Later in 2019, the feature was made opt-in by Facebook as an effort for the platform to be more privacy-oriented.
The adoption of big data by Facebook has raised many privacy issues that the users are infuriated over. For instance, many users complain that the privacy settings of the platform are complicated or not properly clarified which results in people sharing information which they didn’t intend to. While the platform has repeatedly attempted to adjust this, this has ended up with people getting muddled since many of them had grown accustomed to the existing features of the platform.
The platform’s facial recognition tool has raised a plethora of doubts and concerns. In this tool, once a picture is uploaded, the user gets suggestions regarding the people they can tag in it. This tool is based on an interpretation of the picture’s data, which is compared against pictures of the people in the user’s Friends list.
The adoption of this technology has proven to be pretty controversial. Various privacy campaigners claim that the application exceeds its limits since, in the case of high-resolution pictures of a crowd, it permits Facebook to identify a lot of the faces which becomes a hindrance to the public’s privacy and freedom to be anonymous.
Recently the platform had consented to pay $650 million for a long-lasting class-action lawsuit, regarding its adoption of facial recognition. This lawsuit is regarding the platform’s photo-tagging feature, for which it employs facial recognition software for identifying faces in the user’s photos. The state of Illinois has established a law opposing the businesses gathering biometric data without obtaining consent firsthand and the state claimed that Facebook didn’t obtain approval prior to allowing the new feature by default to all the Facebook users in the state owing to which it sued the company in 2015.
The manner in which the habits of the user are assessed has raised additional concerns. In January 2020, Facebook introduced its Off Facebook Activity tracker The tool offers users an itemized list of the websites, apps, and real-life stores that the platform knows they visited and also gives them the option to disable the tracking. Through these latest assessing tools the platform records everything the user does from how long their cursor hovers over certain parts of a page to what websites they visit outside of the platform, which in turn is used for generating the appropriate algorithms to determine the kinds of adverts to show the users.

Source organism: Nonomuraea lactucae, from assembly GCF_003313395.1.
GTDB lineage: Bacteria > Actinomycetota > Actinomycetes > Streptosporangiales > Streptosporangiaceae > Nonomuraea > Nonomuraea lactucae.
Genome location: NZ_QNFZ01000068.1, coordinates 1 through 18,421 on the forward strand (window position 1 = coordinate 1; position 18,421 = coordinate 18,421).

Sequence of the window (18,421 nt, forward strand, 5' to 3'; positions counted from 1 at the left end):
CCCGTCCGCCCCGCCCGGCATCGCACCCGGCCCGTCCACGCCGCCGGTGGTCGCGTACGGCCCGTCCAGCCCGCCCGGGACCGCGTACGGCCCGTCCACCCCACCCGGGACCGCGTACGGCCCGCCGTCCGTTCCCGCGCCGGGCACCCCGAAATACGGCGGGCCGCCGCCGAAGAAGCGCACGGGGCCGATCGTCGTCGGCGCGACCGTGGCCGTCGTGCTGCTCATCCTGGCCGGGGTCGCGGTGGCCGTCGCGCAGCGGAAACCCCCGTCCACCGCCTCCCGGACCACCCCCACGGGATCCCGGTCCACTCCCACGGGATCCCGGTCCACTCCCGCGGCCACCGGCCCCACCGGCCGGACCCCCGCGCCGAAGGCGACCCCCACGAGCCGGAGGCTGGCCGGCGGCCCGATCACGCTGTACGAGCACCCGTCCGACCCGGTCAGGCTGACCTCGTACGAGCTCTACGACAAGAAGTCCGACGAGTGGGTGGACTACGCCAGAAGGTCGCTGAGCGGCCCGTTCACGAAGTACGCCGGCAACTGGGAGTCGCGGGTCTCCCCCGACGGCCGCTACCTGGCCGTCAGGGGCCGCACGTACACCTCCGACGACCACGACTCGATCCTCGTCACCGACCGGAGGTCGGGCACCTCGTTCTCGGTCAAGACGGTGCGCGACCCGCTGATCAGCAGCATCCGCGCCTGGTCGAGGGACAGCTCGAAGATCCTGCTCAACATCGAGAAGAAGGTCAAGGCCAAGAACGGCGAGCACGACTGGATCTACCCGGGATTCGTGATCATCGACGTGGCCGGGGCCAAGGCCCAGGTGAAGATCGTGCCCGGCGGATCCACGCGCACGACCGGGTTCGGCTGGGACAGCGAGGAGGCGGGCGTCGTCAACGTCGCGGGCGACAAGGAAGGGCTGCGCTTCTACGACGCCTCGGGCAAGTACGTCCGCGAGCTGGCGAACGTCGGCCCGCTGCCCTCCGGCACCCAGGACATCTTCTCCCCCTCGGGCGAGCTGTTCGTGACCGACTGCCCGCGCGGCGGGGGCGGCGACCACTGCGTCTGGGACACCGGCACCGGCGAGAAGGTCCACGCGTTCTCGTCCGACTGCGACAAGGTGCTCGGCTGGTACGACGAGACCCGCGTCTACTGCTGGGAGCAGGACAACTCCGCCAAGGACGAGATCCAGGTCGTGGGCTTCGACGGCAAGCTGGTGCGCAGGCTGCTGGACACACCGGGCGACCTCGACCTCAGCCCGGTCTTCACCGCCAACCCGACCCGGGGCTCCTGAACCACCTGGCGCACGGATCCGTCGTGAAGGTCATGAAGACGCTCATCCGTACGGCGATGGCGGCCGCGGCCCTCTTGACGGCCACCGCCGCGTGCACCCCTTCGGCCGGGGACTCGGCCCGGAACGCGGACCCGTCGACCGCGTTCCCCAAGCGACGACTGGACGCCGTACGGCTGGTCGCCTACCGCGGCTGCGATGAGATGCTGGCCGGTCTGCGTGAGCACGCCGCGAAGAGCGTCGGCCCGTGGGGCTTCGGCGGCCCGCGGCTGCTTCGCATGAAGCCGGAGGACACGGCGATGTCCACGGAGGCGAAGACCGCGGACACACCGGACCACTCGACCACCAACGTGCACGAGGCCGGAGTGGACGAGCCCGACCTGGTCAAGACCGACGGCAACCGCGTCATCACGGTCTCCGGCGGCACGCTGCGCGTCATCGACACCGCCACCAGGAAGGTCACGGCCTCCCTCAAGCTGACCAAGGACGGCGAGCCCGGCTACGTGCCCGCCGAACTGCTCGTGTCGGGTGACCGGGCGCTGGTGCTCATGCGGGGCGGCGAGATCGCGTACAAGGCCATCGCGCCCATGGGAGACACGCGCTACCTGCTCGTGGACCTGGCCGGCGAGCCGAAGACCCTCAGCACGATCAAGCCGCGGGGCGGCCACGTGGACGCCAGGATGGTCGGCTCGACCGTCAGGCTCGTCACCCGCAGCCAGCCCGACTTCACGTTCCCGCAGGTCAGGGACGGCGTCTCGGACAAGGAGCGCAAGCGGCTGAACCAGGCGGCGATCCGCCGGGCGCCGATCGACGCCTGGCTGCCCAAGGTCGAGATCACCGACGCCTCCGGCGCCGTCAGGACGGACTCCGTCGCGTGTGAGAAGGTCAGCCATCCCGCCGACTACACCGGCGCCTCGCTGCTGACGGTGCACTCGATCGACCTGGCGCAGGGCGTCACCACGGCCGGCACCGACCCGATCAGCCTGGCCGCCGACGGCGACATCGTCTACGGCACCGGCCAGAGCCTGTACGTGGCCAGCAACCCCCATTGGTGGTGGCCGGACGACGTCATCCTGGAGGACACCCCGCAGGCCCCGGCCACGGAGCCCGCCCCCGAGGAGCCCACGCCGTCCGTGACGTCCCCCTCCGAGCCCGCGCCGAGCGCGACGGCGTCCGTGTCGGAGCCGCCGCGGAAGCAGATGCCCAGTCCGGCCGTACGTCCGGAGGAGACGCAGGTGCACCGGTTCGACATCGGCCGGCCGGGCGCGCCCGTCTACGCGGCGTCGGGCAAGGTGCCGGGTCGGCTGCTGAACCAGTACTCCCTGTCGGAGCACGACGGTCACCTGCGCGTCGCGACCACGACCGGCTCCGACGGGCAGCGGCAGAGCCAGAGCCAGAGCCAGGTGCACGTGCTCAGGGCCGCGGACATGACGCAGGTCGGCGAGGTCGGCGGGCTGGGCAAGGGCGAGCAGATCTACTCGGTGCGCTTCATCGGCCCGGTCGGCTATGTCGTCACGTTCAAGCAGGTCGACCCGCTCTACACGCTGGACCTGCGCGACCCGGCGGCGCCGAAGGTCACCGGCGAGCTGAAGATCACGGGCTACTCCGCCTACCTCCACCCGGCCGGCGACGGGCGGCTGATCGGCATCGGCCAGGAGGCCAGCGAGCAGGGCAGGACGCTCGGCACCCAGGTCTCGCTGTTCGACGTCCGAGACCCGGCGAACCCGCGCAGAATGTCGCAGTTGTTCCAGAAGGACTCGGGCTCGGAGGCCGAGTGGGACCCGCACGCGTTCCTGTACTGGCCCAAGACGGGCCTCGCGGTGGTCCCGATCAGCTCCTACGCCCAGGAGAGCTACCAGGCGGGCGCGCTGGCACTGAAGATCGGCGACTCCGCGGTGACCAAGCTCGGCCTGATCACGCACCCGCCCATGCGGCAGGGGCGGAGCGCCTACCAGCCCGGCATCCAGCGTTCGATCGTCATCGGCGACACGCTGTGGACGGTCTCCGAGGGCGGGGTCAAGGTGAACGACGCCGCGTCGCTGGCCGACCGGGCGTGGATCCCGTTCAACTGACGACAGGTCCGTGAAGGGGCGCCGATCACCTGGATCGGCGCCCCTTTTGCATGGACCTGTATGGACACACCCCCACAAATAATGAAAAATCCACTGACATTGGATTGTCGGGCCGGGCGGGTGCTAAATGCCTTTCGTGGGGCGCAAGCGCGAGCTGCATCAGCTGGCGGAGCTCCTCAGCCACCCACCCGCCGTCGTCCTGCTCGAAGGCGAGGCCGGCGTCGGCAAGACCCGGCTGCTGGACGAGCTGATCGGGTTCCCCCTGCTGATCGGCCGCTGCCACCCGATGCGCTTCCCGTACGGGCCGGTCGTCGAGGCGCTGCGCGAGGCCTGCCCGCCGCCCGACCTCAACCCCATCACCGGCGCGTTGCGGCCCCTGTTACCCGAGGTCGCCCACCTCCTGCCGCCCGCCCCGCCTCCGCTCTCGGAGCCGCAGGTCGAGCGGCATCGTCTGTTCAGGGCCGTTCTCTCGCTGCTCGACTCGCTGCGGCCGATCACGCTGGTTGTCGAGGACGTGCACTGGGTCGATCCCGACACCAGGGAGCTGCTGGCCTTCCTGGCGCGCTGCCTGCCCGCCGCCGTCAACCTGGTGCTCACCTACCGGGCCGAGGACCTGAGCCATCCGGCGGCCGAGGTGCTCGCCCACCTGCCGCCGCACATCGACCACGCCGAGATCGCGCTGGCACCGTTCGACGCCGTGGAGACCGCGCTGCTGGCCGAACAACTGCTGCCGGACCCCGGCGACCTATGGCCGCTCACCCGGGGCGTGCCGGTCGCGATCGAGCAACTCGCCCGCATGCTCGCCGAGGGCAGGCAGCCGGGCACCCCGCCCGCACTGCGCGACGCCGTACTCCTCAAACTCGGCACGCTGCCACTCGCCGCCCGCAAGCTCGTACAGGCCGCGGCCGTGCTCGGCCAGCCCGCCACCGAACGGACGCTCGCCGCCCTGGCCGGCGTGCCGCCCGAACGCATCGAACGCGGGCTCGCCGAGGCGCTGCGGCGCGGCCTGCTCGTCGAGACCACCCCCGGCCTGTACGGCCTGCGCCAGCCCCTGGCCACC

Facebook has its own Data Science team with its own page where they consistently post updates regarding the insights which they have gathered from assessing the habits of the million people browsing the site.
From predicting the intelligence of users, their perspective on political issues, or their emotional stability, big data has played an integral role in making the platform effectively understand their users.
This is an effort to aid the platform in selling targeted advertisements, yet it, in turn, raises the dilemma of how the data can be used by the government for discovering the public views and manipulating them.
A prominent example of the Facebook data privacy scandal is the Facebook Cambridge Analytica scandal. The scandal is focused on the gathering of personal data of over 87 million people by Cambridge Analytica, a strategic communication firm. The firm, alongside others, gained access to the personal information of Facebook users owing to a number of factors, which also included improper safeguards against companies who perform data harvesting, lack of oversight of the platform’s developers, and also owing to the users consenting to largely vague terms and conditions of the platform.
Cambridge Analytics had been able to gain access to personal user data via a personality quiz application “thisisyourdigitallife”. The data gained through this app is effective for developing a "psychographic" user profile. By adding the application to our Facebook account for taking the quiz, the creator gains access to the profile information, user history, and also the friends which the user has on Facebook. This also incorporates the posts they liked, posts of the user and their friends on the platform.
From our friends, our location, our looks, our occupation to our likes and dislikes, Facebook has a lookout for everything! The platform possesses a detailed and advanced level of data regarding its users. The more users that adopt Facebook, the more data is garnered by the platform. By being massively engaged in its capacity for collecting, storing, and interpreting data, the platform has placed Big Data at the heart of its operations.